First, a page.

Natural language processing has many applications across both business and software development, but roadblocks in human language have made text challenging to analyze and replicate. Why can’t computers seem to get it exactly right? Mariana Romanyshyn from Grammarly sheds light on why and discusses what you need to know about NLP Linguistics.
Lexical Simplification: The Motivation
One major function of NLP lies in text simplification, and there are several reasons for building these tools. Consider, for example, the famous episode of Friends in which Joey tries to write a letter of recommendation for Monica and Chandler’s adoption agency and uses a thesaurus to change
“They are warm, nice people with big hearts.”
“They are humid, prepossessing Homo Sapiens with full-sized aortic pumps.” (cue laugh track).
Other utilizations of text simplification have been implemented by companies like Newsela, which simplifies news for second language learners, and Hemingway, which helps lower the reading level of a text to reach a broader audience. These motivations are genuine, but the process can be a bit difficult.
Text simplification consists of:
- syntactic simplification: addressing sentence structure.
- lexical simplification: addressing words and short phrases.
- explanation generation: addressing word meanings.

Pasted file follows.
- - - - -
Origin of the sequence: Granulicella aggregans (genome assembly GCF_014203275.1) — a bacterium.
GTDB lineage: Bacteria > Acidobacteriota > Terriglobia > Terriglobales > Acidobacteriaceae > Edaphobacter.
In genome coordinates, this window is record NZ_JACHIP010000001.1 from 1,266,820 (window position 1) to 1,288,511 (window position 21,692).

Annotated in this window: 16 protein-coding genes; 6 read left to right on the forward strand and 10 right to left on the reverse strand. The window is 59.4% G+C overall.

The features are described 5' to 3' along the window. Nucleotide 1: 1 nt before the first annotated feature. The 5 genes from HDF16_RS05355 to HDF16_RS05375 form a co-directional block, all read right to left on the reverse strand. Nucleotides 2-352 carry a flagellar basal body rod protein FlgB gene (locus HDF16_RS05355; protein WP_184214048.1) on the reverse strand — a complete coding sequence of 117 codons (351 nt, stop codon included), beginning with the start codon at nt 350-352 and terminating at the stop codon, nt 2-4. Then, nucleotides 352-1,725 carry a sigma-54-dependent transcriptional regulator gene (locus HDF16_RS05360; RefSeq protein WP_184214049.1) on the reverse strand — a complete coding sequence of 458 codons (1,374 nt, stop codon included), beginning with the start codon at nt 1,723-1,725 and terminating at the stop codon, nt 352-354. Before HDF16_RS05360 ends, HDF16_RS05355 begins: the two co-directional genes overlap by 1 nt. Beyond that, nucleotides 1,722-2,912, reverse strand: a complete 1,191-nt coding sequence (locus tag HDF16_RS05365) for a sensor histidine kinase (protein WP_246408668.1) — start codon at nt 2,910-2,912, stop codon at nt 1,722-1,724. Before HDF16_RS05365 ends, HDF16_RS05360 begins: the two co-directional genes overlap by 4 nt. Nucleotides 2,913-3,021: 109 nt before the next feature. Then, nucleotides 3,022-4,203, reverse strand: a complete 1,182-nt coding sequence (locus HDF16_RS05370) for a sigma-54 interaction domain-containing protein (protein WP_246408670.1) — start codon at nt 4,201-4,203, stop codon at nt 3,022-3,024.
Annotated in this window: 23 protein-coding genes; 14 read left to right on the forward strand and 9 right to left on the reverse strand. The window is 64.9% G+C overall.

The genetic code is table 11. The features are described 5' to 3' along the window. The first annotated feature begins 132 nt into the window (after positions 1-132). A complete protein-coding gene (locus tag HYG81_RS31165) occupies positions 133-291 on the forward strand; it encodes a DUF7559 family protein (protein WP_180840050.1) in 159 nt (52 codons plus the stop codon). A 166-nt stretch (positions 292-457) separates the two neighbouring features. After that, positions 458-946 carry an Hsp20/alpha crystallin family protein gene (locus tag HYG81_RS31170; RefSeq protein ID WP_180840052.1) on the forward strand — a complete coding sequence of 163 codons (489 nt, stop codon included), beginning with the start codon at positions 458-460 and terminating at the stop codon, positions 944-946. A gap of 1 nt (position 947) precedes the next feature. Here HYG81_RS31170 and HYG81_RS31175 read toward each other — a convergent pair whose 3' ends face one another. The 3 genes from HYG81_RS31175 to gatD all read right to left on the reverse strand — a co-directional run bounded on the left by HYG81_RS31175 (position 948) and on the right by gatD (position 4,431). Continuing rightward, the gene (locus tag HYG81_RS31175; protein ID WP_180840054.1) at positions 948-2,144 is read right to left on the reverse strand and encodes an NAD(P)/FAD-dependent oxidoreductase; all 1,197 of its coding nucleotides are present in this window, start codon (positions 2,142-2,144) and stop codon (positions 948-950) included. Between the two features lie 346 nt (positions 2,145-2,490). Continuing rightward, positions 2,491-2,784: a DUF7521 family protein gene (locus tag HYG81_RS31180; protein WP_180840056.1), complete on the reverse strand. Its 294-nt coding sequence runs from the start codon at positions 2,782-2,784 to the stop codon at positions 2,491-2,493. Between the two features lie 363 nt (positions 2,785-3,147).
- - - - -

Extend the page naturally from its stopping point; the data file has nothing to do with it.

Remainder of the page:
Building a text simplification program begins with a primary pipeline. It starts with pre-processing raw text and looks something like this:
The team knows the process is successful because it has a good F-measure (on the test set) and it happens in relatively quickly. However, because the team is not the final consumer of the product, other success criteria apply. The tool should also be:
- grammatically correct
- simpler, but not too simple
- no change in meaning
In many cases, the final product accomplishes the developer’s success criteria, but not the consumers. So what can developers do to make a better product? Why is it so difficult to build a usable text simplification tool in NLP? One major reason is:
Complex Word Identification
How difficult could complex word identification be? You merely access a large corpus, tokenize it, and count word frequency.
Not quite. There are a few roadblocks to this process because language is a lot more complex than that.
Counting doesn’t meet the first criteria of consistency because of parts of speech. To make your program work, it has to identify words the way a linguist would, i.e., the collection of all word forms. This also includes alternate spellings such as the British “accessorise.” Scraping sites that give you the inflectional morphology, or the sum of all word forms, gives you a consistent resource for your program to use to begin chunking word forms together to create better consistency.
Controlling for word length also leaves inconsistencies. “Friend” could be simple while the form “friendliness” is marked complex only because of word length. Long words aren’t necessarily complex, since if you can derive meaning from word parts (i.e. “satisfy” to “satisfactory”) they are actually simple. Building a morphological (word part) analyzer within your program gives you a more consistent readout for which words are complex than a standard length analyzer alone.
You can take both of these one step further and analyze words for strange letter combinations. Complex words tend to have rare letter combinations – for example, “abhorrence” with the designation “abho.” If you compare to a simpler word “anger” you can immediately think of several words with “ange” combinations, but likely none with “abho” (at least quickly).